The tank, which would go on to dominate 20th Century warfare, first stormed on to the shattered battlefields of the Somme 100 years ago. Rushed into battle by desperate generals with barely any testing, its debut was a messy experiment with questionable results. A select group of young men were the first to feel its terrible influence and have their lives changed by it.
In the ancient Greek City, Zeugma, which is located in today’s Turkey, unbelievable mosaics were uncovered, dating back to the 2nd century BC, but incredibly well-preserved and look as beautiful and stunning as the first day.
The site came to the attention of the international archaeological community when it was threatened by flooding, due to the construction of a nearby dam in southern Turkey in 2000.
“There are still unexcavated areas. There are rock-carved houses here. We have reached one of these houses and the house includes six spaces. We have also unearthed three new mosaics in this year’s excavations,” he said.
The long-lost ship of British polar explorer Sir John Franklin, HMS Terror, has been found in pristine condition at the bottom of an Arctic bay, researchers have said, in a discovery that challenges the accepted history behind one of polar exploration’s deepest mysteries. [...]
On Sunday, a team from the charitable Arctic Research Foundation manoeuvred a small, remotely operated vehicle through an open hatch and into the ship to capture stunning images that give insight into life aboard the vessel close to 170 years ago.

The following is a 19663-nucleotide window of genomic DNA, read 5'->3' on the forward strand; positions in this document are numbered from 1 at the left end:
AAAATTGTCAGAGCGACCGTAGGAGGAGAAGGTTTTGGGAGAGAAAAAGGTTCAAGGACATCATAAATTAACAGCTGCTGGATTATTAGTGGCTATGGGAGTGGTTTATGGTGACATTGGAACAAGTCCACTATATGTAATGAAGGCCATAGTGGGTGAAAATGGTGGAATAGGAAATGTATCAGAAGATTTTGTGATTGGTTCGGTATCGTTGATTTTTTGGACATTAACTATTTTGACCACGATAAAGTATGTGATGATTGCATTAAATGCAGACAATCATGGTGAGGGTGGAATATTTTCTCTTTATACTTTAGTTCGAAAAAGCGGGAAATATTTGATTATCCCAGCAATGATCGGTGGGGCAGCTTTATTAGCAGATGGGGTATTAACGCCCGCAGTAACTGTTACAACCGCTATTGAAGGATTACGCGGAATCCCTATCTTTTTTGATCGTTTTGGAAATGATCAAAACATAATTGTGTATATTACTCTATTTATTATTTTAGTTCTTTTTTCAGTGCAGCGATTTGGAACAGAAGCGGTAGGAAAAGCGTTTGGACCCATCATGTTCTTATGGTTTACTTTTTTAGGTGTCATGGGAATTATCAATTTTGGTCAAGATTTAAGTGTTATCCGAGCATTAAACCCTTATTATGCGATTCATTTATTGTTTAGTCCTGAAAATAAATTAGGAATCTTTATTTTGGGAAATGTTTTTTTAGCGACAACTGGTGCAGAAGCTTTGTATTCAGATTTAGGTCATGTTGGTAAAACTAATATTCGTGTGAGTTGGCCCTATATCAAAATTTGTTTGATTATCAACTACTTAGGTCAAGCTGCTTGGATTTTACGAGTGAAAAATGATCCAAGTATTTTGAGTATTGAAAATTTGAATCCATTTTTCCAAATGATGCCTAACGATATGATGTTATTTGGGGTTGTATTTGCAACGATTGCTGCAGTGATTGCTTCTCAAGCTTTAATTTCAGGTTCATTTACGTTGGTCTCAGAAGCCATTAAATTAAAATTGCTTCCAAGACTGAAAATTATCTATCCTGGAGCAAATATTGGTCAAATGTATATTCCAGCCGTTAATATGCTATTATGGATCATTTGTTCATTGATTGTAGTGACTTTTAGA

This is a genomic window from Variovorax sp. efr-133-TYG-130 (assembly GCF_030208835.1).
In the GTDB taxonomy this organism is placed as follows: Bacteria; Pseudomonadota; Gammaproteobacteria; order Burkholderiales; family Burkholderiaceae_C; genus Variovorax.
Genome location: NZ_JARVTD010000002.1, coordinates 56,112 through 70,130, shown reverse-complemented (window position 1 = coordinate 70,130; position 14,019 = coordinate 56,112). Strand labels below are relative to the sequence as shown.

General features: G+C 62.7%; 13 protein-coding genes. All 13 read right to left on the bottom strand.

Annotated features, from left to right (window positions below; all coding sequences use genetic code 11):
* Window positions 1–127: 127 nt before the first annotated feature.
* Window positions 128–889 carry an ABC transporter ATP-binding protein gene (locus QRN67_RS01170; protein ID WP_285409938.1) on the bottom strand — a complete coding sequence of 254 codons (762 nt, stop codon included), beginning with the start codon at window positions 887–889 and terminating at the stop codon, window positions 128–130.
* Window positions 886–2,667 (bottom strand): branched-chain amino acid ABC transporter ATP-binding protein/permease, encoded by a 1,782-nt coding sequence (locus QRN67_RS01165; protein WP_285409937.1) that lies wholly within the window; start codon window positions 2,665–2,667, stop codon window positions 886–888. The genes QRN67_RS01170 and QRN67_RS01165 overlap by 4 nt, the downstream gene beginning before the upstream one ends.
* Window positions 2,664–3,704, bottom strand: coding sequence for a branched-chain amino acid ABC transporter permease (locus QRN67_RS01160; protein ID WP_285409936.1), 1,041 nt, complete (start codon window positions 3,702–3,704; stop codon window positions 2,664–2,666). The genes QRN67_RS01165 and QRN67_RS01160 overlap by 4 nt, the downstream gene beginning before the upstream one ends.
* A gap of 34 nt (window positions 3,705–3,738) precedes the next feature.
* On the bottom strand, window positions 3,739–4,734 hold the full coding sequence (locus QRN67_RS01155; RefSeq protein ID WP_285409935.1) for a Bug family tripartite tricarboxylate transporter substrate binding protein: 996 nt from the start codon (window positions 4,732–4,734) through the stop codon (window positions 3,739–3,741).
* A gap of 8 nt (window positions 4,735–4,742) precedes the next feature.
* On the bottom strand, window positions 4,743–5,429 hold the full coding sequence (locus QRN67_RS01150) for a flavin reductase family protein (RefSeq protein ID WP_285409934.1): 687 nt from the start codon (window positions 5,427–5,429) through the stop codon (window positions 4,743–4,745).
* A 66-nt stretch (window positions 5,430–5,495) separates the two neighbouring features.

“We have successfully entered the mess hall, worked our way into a few cabins and found the food storage room with plates and one can on the shelves,” Adrian Schimnowski, the foundation’s operations director, told the Guardian by email from the research vessel Martin Bergmann.
As a clerk at Ellis Island from 1892-1925, Augustus Sherman was in a unique position to document countless immigrants as they attempted to gain entrance into the United States. The untrained photographer had an undeniable natural talent: Even with bulky cameras and the time-consuming exposure process they required, Sherman was able to take more than 200 photos — of subjects typically detained for interrogation — that reveal as much about the subjects’ fears as they do the diverse reality of our national heritage:
Everyone has secrets, whether they be minor or major. While some people might discuss their secrets with someone they trust, others will take their secrets to the grave with them. One of those people who took their secret to the grave was Benjamin Franklin.
While alive, Franklin had lived in London’s Craven Street for almost two decades while he was an ambassador for the American colonies.
The little four-story townhouse was renovated and restored in 1998 after the Friends of Benjamin Franklin House had decided to turn the run-down home into a museum. During that renovation and restoration, the people working on the home discovered something rather disturbing.